Sometimes The Wire is more real than we realize // Morning Read-Up: August 7th, 2012

7 Aug

We start today with a deeply moving obituary from David Simon, about DeAndre McCullough, one of the main protagonists in Simon’s original Baltimore drug-life work, The Corner.

Fans of The Wire will recognize Simon’s empathy for those who end up working the corners or are hooked on drugs. Inner city life in Baltimore is hard and very often unpleasant.

At first, he was content with the book we wrote about his world.  By the time “The Corner” was published it was something of an epitaph for people who were already casualties.  Not just DeAndre’s father, but Boo, Bread, Fat Curt, his cousin Dinky, Miss Ella from the rec center.  The book was an argument that these lives were not without meaning, that they, too, were complete human beings in the balance.  He liked that someone — anyone — thought the people of Fayette Street mattered.

In time, though, he confessed to hating the last line of the narrative, the one in which he is defined as a street dealer and addict at the moment after taking his first adult charge in a raid on a stash house on South Gilmor Street.  There was a burden in that, and he grew tired of its weight.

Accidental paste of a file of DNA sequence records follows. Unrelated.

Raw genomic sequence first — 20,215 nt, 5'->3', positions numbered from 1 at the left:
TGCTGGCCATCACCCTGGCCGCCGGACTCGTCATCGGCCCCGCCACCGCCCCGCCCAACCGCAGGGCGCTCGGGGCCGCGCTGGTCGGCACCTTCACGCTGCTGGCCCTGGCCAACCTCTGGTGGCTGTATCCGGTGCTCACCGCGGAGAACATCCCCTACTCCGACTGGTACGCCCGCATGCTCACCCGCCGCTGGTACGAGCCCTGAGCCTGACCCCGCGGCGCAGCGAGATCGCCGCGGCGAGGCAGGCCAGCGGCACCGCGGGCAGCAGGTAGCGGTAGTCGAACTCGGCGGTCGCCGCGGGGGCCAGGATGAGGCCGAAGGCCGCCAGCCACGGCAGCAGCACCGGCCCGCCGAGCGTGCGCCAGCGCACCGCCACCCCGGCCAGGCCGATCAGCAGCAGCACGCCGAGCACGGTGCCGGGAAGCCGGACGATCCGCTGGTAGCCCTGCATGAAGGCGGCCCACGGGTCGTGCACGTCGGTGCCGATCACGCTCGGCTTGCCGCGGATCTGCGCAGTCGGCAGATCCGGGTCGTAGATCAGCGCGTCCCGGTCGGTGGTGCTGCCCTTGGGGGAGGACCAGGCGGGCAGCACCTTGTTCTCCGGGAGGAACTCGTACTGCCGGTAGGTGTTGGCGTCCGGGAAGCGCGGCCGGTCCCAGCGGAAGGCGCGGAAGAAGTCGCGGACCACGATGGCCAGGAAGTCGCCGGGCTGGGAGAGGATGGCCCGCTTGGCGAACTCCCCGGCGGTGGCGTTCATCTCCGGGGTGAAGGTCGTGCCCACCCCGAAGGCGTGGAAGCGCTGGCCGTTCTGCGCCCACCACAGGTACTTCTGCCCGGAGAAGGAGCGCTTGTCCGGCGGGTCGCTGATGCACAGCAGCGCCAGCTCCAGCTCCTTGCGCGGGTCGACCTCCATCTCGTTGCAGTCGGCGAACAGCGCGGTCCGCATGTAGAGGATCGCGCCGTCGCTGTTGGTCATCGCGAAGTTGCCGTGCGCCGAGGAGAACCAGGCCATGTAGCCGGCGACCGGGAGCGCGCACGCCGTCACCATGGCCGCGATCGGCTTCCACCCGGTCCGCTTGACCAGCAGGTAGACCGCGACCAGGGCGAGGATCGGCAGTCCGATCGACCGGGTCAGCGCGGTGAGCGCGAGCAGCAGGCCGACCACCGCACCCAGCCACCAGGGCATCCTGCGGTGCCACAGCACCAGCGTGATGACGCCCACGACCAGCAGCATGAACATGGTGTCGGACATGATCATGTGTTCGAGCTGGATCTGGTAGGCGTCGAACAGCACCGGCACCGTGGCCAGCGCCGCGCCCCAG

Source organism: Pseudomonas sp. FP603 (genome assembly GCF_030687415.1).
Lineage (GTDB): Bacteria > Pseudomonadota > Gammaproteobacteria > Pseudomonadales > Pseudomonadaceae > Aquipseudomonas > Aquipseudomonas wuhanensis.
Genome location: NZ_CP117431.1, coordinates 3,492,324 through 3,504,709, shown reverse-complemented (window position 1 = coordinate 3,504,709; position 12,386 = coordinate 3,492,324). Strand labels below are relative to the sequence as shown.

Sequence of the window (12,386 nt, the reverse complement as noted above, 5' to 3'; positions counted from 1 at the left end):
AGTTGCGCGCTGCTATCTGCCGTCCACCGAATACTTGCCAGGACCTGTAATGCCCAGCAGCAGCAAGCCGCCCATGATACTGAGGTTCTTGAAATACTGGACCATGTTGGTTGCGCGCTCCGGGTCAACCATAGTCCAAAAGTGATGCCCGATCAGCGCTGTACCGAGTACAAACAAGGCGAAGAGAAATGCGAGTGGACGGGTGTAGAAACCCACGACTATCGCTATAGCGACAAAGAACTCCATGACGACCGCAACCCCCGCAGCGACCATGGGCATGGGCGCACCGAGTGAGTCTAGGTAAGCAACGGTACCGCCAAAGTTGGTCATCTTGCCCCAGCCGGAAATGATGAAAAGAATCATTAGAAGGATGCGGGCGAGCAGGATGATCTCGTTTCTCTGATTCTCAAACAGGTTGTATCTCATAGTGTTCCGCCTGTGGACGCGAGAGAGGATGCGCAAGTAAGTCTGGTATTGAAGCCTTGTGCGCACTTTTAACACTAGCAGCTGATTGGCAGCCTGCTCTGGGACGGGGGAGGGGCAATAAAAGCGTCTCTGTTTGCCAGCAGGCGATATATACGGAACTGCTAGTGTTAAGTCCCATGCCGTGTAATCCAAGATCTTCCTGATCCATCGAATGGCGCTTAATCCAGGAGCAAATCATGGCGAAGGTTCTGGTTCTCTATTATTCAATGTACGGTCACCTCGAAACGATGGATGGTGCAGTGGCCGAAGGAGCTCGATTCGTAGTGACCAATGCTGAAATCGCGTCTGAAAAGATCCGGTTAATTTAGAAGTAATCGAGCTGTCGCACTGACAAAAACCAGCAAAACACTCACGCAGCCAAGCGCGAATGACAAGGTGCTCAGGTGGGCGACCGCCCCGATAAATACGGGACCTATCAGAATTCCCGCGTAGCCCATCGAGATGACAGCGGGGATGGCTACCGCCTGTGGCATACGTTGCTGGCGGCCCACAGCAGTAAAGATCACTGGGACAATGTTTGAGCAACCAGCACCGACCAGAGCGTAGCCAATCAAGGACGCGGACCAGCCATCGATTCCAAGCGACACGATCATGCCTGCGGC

*Who is Mitt Romney going to pick to be his vice-presidential candidate? Tech President suggests you track how many edits are made to the various candidates’ Wikipedia pages in the days leading up to the announcement. Such an approach would’ve worked pretty well in 2008, it seems.

Of course, you’d also need to know when Romney was going to be making the announcement…

**Canadian pollster Nik Nanos, working in conjunction with the Institute for Research in Public Policy, has found that Canadian are most concerned with the issues that are closest to their day-to-day lives. Stable healthcare and job creation topped the list, followed by education and community safety.

Improving the quality of life for First Nations, developing the Arctic and Canada’s international role were all rated much lower.

An interesting side-finding was that younger people apparently have more confidence that older people in the nation’s ability to solve problems.

There’s lots of interesting data to be found. [It’s a pdf, by the way.]

***In a presentation entitled ‘The Continued Economic Decline of the West,’ PA Consulting Group’s Jon Moynihan profiles the on-going slide of western economies.

Derek Thompson, a senior editor at The Atlantic, gives a breakdown here. Using some pretty nifty charts, he highlights issues like poor job creation in richer countries compared with their poorer ‘competitors’ to reinforce Moynihan’s points.

****Also from The Atlantic, a report on why cyclists run red lights. The three main reasons? A need to turn right, the light had not detected the cyclist’s presence (at user-activated lights) and the belief that no one else was around.


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